catapult magazine

catapult magazine

Vol 5, Num 18 :: 2006.10.06 — 2006.10.20


Clothed in death

One after another, the poems came in—more poetry than I've ever received in response to an issue.  I posed the theory to one of our writers that perhaps art helps us express what we cannot understand.  She sent me a link to a poem she wrote about 9/11 and responded, "I couldn't process that time in history in a way other than art. Art so often seems to become prayer in such situations."

During the past week, I've repeatedly bumped into a news story that for many is recalling the horrific incomprehension of September 11, 2001, even though its devastation was on a numerically lesser scale.  On Monday, October 2, Charles Carl Roberts IV—a man with history in his name—overtook a one-room Amish schoolhouse in Pennsylvania and shot ten young girls in the head at point blank range before shooting himself.  Five of the girls have died and their funerals are being planned and conducted as I type.  A friend in Ontario with Amish neighbors conveys their response to offers of help: "The most important help you can give is to pray for the community. They will need a lot of prayer to help deal with this for a long time to come."  Our friend suggests a prayer from the Iona community that they used after the September 11 attacks:

Watch now, dear Lord,
with those who wake
or watch
or weep tonight
and give your angels charge
over those who sleep.

Tend your sick ones, O Lord Christ,
rest your weary ones,
bless your dying ones,
soothe your suffering ones,
pity your afflicted ones,
shield your joyous ones,
and all for your love's sake.

Now may the God of hope fill us
with all joy and peace in believing,
that we may abound in hope
in the power of the Holy Spirit.

Current reports about Roberts' motives contain an ironic interpretation: that he shot the girls in retaliation for losing his own daughter and perhaps also connected to his molestation of young relatives 20 years ago.  Was it a belief that hurting people so outwardly close to the heart of God would in fact hurt the heart of God?  Was it an almost poetic symbol of murdering innocence, a public confession of his 20-year-old sins against his relatives?  It is a puzzling story indeed and I wonder what art will emerge from our attempt to understand.

Another story that's been puzzling me lately is the story the Hebrew Bible tells of the introduction of death into the human race—a story of two trees that represents another effort to wrap our minds around a deep mystery.  What does it mean that on one side of the bite we have eternal life and unabashed nakedness, while on the other side we have shame and death that are somehow connected to the knowledge of good and evil?  And what about this:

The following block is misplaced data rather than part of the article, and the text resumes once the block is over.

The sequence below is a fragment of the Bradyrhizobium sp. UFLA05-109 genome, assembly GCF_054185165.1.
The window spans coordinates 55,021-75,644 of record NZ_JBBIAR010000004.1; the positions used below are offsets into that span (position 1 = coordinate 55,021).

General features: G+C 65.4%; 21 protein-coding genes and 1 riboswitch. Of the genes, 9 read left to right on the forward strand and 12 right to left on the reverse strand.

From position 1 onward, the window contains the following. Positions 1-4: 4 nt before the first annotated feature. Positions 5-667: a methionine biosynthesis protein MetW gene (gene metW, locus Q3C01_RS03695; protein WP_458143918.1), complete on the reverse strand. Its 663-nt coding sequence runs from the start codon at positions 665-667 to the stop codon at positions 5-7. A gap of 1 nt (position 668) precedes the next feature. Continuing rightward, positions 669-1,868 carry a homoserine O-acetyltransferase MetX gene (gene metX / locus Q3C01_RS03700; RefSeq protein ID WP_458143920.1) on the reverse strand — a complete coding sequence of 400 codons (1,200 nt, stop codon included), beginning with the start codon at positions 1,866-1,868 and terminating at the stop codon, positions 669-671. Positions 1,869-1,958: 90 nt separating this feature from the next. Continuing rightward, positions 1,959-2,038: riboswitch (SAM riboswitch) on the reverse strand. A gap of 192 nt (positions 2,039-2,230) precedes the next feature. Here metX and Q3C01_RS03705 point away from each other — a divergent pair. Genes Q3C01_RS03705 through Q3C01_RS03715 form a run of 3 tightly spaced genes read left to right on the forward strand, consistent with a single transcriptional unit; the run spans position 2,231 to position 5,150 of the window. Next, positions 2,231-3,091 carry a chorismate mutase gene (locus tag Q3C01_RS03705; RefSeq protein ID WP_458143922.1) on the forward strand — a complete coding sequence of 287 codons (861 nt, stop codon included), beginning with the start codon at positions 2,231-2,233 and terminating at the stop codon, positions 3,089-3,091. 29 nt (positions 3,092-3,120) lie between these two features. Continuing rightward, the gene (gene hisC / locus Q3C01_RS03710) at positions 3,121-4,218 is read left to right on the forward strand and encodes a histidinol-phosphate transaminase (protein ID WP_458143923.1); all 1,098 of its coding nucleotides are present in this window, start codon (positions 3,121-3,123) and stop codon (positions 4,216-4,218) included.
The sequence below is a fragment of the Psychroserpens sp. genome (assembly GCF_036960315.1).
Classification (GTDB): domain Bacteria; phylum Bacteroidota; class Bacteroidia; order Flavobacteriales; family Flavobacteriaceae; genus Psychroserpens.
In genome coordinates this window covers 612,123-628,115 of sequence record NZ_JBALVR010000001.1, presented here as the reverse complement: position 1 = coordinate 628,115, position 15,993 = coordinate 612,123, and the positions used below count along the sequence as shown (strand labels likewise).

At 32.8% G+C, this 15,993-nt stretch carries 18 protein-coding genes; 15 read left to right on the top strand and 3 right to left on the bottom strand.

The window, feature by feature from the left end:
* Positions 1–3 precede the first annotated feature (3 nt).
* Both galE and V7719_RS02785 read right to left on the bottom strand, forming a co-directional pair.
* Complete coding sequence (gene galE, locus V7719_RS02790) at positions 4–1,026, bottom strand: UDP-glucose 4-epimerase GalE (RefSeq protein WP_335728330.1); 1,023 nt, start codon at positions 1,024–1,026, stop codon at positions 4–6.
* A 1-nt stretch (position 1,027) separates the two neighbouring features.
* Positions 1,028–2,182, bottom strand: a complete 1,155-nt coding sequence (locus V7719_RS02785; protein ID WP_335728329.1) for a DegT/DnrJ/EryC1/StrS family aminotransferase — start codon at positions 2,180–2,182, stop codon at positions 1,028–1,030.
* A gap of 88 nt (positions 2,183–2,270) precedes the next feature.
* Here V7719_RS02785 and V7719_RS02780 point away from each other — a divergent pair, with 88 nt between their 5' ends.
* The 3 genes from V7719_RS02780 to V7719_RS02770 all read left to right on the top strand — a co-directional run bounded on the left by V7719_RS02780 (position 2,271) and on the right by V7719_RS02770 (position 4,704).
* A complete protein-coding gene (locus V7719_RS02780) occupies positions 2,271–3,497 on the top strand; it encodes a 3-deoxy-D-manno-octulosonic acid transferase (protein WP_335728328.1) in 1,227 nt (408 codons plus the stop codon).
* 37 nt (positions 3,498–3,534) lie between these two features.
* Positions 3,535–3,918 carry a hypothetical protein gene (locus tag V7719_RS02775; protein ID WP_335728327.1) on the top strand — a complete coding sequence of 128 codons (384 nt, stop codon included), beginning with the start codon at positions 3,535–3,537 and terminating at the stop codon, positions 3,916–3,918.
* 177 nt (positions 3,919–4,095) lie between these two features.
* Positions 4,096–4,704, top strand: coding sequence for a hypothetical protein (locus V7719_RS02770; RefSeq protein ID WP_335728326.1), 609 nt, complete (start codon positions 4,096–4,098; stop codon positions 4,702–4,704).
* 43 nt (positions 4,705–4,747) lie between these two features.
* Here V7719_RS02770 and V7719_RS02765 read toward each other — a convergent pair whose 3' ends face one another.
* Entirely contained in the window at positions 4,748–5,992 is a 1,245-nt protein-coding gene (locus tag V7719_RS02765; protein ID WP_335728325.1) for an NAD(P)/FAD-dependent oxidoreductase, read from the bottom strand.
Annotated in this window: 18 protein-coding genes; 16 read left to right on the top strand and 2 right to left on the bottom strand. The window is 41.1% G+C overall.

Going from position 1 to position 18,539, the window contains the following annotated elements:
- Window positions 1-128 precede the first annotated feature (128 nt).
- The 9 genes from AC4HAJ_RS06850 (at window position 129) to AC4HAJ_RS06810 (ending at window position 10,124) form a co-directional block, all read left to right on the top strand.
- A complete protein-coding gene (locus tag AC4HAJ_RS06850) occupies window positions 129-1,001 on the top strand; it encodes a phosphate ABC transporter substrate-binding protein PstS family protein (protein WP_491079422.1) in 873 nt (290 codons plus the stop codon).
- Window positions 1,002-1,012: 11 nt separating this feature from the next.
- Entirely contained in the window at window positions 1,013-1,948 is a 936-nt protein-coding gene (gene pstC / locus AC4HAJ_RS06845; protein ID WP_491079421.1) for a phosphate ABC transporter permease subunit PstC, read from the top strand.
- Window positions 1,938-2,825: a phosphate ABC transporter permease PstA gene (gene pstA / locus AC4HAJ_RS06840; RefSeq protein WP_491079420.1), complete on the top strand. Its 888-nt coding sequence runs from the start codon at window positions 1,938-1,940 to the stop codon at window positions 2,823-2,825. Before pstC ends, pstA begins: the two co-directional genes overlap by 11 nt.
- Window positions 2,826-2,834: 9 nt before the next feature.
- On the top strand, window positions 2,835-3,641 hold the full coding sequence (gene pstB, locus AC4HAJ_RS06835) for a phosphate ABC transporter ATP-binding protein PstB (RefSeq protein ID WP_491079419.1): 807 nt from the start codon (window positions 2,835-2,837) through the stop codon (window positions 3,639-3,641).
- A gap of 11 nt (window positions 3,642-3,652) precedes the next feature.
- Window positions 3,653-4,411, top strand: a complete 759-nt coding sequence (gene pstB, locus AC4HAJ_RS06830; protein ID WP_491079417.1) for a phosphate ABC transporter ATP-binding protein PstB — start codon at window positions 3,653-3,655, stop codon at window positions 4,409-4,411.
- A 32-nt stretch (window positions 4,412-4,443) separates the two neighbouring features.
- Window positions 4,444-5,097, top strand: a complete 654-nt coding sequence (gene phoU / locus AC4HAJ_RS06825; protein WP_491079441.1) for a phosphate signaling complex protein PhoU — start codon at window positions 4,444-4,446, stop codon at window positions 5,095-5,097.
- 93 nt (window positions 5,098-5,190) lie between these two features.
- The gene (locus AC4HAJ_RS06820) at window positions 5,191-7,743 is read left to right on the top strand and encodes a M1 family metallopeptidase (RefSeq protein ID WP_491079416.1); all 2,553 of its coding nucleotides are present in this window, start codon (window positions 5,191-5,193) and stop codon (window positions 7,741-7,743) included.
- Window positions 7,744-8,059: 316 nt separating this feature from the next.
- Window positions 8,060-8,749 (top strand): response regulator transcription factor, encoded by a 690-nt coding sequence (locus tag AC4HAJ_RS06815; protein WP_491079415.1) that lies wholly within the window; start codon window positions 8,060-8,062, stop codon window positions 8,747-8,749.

Then the Lord God said, "See, the man has become like one of us, knowing good and evil; and now, he might reach out his hand and take also from the tree of life, and eat, and live for ever"—therefore the Lord God sent him forth from the garden of Eden, to till the ground from which he was taken. (Genesis 3:22-23)

It seems as though God knew what destruction we would invent if our years were endless.  And though death doesn't ultimately solve the problem of rebellion, it acts as a temporary covering, like Adam and Eve's clothing in the garden.  In a sense, it's an imperfect mercy. 

Even though this story of the world's creation and humanity's turning from God is one I've heard many times, I feel as though the more time I spend with it, the more questions I have, and this may also be true for those who ponder the mystery of an armed man in an Amish schoolhouse.  But I feel that this is a mystery we chose: to look deep into the unfathomable depths of the mind of God, who radiates joy while receiving suffering.  Though our young souls don't possess the wisdom to perceive evil without multiplying it, we may yet hope for the healing of true joy as we hold one another's hands in person and in poetry, knowing that we hold onto the sure victory of love.

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